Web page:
Japanese Public Broadcaster NHK Issues False Alarm Over North Korean Missile Launch

It's deja vu, all over again.

Just four days after residents of Hawaii lived through 38 minutes of doomsday hell, after a false public broadcast alarm announced that a ballistic missile launch was headed for the island, only to reverse and announce later it was a mistake, moments ago Japan's National broadcaster NHK’s app issued a false J-Alert to phones over a North Korean missile launch at 6:55 p.m. Tuesday evening local time.

The message, received by phone users with the NHK app installed on their devices, read: "NHK news alert. North Korea likely to have launched missile. The government J alert: evacuate inside the building or underground. "

It then promptly corrected the error just 5 minutes later, at around 7 p.m.

After the false alert, NHK issued an on-air apology on Tuesday evening local time, saying "the news alert sent earlier about NK missile was a mistake. No government J alert was issued."

"Around 6:55pm earlier we reported on the NHK's news site and NHK's news disaster prevention application ‘Pattern of North Korean missile launch’ but this was incorrectly issued. J alert has not appeared. I must sincerely apologize,” the news outlet wrote.

The bizarre coincidence of two false alarms announcing the start of nuclear war is certainly suspicious.

The false alert came on the same day as the US and Canada planned to host talks in Vancouver over the crisis on the Korean Peninsula after a year of missile tests and threats from the North.

As a reminder, on Saturday, an emergency alert notification sent out to residents of Hawaii warning of an incoming "ballistic missile threat" turned out to be a false alarm. The error was blamed on an employee who "pushed the wrong button." "BALLISTIC MISSILE THREAT INBOUND TO HAWAII. SEEK IMMEDIATE SHELTER. THIS IS NOT A DRILL," the emergency alert read.

The warning went out on television and radio as well as cell phones, according to Hawaii Gov. David Ige, sparking panic amongst some residents. A second emergency alert was sent to phones in Hawaii 38 minutes after the initial message confirming the false alarm.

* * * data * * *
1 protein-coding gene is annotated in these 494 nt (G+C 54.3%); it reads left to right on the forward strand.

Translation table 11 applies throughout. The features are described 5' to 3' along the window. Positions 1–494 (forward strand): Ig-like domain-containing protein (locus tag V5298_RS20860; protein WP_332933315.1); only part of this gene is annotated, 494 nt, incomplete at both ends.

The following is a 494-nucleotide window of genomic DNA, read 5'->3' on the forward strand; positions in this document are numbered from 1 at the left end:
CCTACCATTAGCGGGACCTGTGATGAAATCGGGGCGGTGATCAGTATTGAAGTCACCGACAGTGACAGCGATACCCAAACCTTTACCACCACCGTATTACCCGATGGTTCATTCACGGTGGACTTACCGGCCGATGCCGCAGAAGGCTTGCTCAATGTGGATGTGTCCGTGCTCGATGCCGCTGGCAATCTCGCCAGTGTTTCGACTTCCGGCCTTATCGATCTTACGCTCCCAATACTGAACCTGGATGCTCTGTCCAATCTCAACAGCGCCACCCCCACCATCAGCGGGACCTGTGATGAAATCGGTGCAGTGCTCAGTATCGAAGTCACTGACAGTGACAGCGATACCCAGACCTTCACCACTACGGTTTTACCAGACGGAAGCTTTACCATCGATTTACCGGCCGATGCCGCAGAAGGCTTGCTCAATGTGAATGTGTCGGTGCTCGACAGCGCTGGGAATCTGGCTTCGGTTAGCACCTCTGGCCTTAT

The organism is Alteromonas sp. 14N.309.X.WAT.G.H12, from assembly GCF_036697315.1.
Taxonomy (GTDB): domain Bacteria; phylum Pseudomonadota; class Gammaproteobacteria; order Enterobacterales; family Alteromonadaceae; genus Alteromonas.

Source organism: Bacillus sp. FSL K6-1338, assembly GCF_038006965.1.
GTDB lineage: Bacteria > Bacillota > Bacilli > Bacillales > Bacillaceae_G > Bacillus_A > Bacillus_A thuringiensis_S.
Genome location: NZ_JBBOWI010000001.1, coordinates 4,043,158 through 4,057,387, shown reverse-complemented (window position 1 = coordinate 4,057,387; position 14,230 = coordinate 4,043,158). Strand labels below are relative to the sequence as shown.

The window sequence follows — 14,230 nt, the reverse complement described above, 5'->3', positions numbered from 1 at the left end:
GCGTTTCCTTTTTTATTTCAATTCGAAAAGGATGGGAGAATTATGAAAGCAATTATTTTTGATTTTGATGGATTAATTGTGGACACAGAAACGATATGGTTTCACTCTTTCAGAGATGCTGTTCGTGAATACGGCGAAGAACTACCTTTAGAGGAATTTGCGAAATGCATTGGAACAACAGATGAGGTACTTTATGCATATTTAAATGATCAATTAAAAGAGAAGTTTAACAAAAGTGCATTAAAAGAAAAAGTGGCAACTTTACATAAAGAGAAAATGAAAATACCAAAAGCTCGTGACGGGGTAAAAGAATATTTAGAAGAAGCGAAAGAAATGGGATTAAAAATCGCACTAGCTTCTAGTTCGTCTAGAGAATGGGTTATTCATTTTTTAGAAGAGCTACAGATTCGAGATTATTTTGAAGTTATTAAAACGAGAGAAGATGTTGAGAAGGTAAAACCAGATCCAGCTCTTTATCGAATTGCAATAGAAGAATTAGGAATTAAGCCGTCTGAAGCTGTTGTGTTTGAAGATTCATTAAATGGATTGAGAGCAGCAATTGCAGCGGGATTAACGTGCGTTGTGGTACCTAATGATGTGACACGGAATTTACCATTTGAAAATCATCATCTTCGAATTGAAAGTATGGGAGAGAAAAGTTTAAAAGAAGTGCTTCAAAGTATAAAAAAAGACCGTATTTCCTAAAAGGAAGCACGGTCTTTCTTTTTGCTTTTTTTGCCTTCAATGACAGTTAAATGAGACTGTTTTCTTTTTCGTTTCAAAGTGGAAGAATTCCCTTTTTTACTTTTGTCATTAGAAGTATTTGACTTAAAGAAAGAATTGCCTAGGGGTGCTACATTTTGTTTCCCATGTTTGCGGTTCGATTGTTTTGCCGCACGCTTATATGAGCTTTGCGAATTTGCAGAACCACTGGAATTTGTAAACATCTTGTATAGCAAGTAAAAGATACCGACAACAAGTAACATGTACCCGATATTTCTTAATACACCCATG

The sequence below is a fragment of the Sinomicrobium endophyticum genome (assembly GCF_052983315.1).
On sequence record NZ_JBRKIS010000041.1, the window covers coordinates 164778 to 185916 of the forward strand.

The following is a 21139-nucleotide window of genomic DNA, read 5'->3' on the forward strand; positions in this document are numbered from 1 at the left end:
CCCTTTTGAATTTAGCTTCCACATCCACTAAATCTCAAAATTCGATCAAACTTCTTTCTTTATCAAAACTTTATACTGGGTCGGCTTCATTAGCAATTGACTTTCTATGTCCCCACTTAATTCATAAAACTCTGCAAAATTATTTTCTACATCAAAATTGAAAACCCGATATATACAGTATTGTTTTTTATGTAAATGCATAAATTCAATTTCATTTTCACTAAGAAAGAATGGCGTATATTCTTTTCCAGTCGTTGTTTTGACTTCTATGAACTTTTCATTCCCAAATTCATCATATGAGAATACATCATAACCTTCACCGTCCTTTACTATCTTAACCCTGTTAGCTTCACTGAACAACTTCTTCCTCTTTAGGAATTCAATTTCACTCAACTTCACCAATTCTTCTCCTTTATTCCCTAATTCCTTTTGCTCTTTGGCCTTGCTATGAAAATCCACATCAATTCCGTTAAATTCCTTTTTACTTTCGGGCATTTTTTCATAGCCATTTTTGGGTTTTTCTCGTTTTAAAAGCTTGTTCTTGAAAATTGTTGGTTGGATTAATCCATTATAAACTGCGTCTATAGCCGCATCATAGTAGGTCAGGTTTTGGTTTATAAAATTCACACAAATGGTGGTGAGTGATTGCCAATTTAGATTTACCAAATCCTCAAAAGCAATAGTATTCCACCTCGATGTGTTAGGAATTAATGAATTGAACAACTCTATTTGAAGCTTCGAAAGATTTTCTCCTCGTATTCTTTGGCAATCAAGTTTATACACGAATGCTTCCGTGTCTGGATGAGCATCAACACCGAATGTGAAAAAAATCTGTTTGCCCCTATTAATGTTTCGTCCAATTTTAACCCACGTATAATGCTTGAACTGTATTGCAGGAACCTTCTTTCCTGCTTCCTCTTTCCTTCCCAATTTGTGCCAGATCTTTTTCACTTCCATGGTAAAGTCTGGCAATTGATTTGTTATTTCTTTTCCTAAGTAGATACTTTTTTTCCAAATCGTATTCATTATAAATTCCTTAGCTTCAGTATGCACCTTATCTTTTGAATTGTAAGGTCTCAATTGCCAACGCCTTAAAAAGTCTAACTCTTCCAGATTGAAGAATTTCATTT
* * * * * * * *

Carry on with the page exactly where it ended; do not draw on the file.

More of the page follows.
Comments

Klassenfeind JackT Tue, 01/16/2018 - 06:31 Permalink

I don't understand the big drama about those snowflakes hugging, crying and screaming during that Hawaii alert.

If you suddenly find out that you'll only have minutes left to live, then don't make a big fuss about it: either the threat is real and it'll be over quickly, and when it's a fake alert you live another day to BTFD.

Death is a part of life, so live with it!

In reply to by JackT

Chupacabra-322 AlexCharting Tue, 01/16/2018 - 07:50 Permalink

Predictive Programming 

The theory proposes that public media (such as films, television, news casts, etc.) are deliberately seeded with subtle clues to future social, political, or technological changes. According to the theory, when the relevant change is later introduced into the world, the public has become used to the idea through exposure, and therefore passively accepts it rather than offering resistance or opposition. Predictive programming is therefore thought to be a means of propaganda or mass psychological conditioning that operates on a subliminal or implicit level.

 

 

In reply to by AlexCharting

JDFX Tue, 01/16/2018 - 06:30 Permalink

Actors representing North Korea are running the show here.  Genius. 

 

Wargames. Your opponent controls your systems. 

land_of_the_few Tue, 01/16/2018 - 06:36 Permalink

Isn't 5 mins about enough time for a missile to travel that distance? One of their insanely high test shots took 9 mins and then cartwheeled into the Sea of Japan, but it was sent multiple times higher than required for such a close target.

Presumably the warning didn't specify time to impact?

Like - you have 3 minutes to prepare. 5 minutes later... oh, sorry guys, false alert!